The Las Animas arch, a major structural feature, trends northeastward across eastern Colorado, passing near the west end of the cross section. The arch is well defined in the exposed Cretaceous formations. It has been only vaguely outlined, however, in the older subsurface rocks, for data are available from only a few widely separated wells. Owing to the lack of detailed information, differences of opinion exist as to the age and evolution of the arch.

The evolution of the Las Animas arch in this local area, as revealed by an examination of the available data, is presented diagrammatically by a series of generalized cross sections (Fig. 1).

Figure 1—Diagrammatic sections showing stages of development of the Las Animas arch. [A larger Acrobat PDF version is available, 1.6 MB.]

Diagrammatic sections showing stages of development of the Las Animas arch.

Diagram A represents the structural attitude of the Ordovician beds at the beginning of Mississippian deposition in the area. The eastward dip and eastward increase in thickness of the Viola and Arbuckle limestones was rather uniform across the area. The Viola limestone overlies successively older beds in the Arbuckle westward and pinches out between wells 1 and 2. The westward thinning of these Ordovician beds may be due in part to nondeposition and in part to regional erosion in post-Viola time.

The conditions shown on diagram B suggest (1) that the region of the arch subsided rather uniformly during Mississippian time, but (2) that the Mississippian beds which extended across the arch were later tilted toward the east and truncated by post-Mississippian erosion. The data from these four wells show that at the end of this post-Mississippian erosion the rocks formed a monocline dipping eastward at a low angle. Thereafter regional downwarping affected the western part of the area and thus created the earliest suggestion of anticlinal structure. Subsidence that formed a large basin including the western part of the area seems to have progressed during lower and middle Pennsylvanian time, for the thickness of a sequence of black shale and limestone of pre-Cherokee age and the thickness of the overlying beds of Desmoinesian age increase westward from well 4 to well 1. Diagram C shows that the arch was clearly defined by the end of Desmoinesian time, when the structural relief on the top of the Ordovician beds was about 200 feet.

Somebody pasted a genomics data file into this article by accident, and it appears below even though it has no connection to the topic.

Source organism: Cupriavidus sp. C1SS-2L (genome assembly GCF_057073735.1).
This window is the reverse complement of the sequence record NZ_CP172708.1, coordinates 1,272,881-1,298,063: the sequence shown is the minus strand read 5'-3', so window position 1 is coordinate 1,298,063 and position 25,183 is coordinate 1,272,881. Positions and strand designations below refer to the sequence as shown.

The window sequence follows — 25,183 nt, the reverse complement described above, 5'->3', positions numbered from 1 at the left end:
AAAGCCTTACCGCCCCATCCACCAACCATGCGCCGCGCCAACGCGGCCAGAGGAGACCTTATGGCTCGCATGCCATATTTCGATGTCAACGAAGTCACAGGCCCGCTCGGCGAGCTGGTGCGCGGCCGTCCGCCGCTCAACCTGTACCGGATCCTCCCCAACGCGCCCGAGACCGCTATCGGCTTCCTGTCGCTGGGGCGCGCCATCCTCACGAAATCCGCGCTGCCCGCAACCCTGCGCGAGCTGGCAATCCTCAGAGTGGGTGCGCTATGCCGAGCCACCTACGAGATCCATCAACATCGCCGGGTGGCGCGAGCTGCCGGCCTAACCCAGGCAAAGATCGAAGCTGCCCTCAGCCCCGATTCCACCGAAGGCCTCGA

The arch seems to have been accentuated by minor structural adjustments throughout late Pennsylvanian and Permian time. Prior to deposition of Mesozoic sediments over the Permian rocks (diagram D), the region had been tilted eastward and the younger Permian beds had been truncated; the Day Creek dolomite and possibly the Whitehorse sandstone had been removed from the area including wells 1 and 2. Finally, diagram E, which shows the present structural attitude of the Cretaceous and older rocks, indicates that considerable movement has occurred since the beginning of Mesozoic sedimentation, for the structural relief on the top of the Ordovician beds between the four wells is now about 750 feet.

Although the Central Kansas uplift and the Las Animas arch are the only major structural features in the area of this cross section, several smaller structural features are present and they may be important factors in the accumulation of oil and gas. The eastward regional dip of the beds between the Las Animas arch and the Central Kansas uplift is interrupted in T. 19 S., R. 31 W., Kansas, where the data suggest that considerable upwarping took place during Ordovician time and again at or following the close of Mississippian time and again following Pennsylvanian time. This structural feature lies at the eastern margin of a westward thickening wedge of Cherokee and pre-Cherokee Pennsylvanian beds. Three local structural features that have been proved to be economically important are present in T. 18 S., R. 25 W.; T. 20 S., R. 33 W.; and T. 21 S., R. 34 W., Kansas, near the line of the section. The Aldrich, Shallow Water, and Nunn oil pools are on these structures.

Oil and Gas